(There is one caveat: you have to really choose it. If you're one of many who love their hardship and suffering as a way of seeking attention, then this will not work until you give that up.)
Hey, this is free, it doesn't hurt you, and won't hurt anyone else, so you would not try it for what reason? Who knows what will show up? What else could be truly possible for you?
Want to know more? Read on...
What if study were fun and success easy? (Part 2)
Einstein famously said, ``If I had 60 minutes to solve a problem and my life depended on it, I'd spend 55 minutes determining the right question to ask. Once I got the right question, I could easily answer it in five minutes.''
How much of our lives do we spend trying to find the answer, rather than asking a question? And not just any answer, but the ``right'' one; the answer that will bring us success and happiness?
How much of our energy goes into formulating answers such as: if I go to ``this school,'' study ``this subject,'' work at ``this company,'' invest in ``this stock,'' marry ``this person,'' buy ``this house'' in ``this neighborhood,'' I will be successful and happy?
Do you usually get it right? Considering the unhappy faces I see in the streets everyday and the high rate of suicide in Korea - especially among the so called successful echelons of the rich and famous - I doubt most people in Korea feel they do.
What if, like Einstein, instead of spending time and energy on looking for the answer, we asked more questions? Could this make study fun and success easier?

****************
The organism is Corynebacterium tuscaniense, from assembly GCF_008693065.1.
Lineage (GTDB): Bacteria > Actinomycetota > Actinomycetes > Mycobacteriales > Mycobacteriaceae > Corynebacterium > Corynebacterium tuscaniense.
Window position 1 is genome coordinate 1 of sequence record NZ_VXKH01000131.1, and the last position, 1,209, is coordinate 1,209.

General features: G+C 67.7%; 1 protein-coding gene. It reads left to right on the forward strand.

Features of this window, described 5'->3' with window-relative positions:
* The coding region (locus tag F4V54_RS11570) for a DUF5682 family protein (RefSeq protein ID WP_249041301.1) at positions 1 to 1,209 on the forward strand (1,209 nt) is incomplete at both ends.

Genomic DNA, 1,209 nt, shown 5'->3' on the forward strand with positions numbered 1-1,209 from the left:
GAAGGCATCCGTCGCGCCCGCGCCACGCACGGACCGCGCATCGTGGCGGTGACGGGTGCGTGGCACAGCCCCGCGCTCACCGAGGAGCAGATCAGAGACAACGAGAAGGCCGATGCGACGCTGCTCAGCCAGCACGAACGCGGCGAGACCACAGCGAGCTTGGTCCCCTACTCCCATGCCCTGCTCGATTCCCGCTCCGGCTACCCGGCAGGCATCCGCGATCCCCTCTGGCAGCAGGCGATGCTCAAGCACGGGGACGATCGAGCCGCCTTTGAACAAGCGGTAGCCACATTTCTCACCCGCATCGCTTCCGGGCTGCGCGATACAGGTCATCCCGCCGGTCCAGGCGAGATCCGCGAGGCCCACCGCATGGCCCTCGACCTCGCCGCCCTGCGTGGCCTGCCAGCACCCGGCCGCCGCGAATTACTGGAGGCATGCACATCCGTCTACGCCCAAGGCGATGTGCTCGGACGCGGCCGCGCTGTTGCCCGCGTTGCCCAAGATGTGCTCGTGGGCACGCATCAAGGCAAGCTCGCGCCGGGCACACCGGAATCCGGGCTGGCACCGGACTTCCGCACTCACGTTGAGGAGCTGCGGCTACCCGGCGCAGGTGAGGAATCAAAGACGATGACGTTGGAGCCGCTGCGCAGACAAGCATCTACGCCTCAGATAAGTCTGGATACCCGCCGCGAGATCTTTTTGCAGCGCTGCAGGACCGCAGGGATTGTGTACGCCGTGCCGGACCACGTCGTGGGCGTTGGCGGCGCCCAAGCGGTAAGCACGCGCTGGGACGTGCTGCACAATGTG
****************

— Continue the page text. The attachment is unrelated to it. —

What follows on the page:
Ask a question
What sort of questions could you ask? Here are a few of my favorites.
What truly excites, inspires and empowers me?: Do you find study or work difficult or tiresome simply because you are not interested in the field? What if you were so excited by your chosen field that study and work became a joy? How much more successful could you become - what contribution to society could you make - by simply doing wholeheartedly what inspires you, instead of half-heartedly doing what you think you should?
What else is possible?: If you're not yet ready to jump in at the deep end and choose wholeheartedly for yourself, try this question. Rather than coming to a conclusion or judgment about what you ``can't'' change, what's ``not possible,'' ask what else ``is possible.'' By asking yourself this and those around you, you are inviting new possibilities into your life. Perhaps even questions that might inspire you. Ask your teacher, your boss, your spouse, your parents. As they say, don't ask, don't get.
What's right about this that I'm not getting?: What happens when your plans suddenly change or go wrong, or you don't get something you want? Most people feel anger, frustration, disappointment, sadness, and even a sense of failure. What if, instead of reacting as if there were a problem, you asked yourself what's ``right'' about it? This question is a simple tool to get you to look from a different perspective. It is exactly what Nobel Prize winners do when their first 1000 experiments fail; by asking another question, they discover the unknown.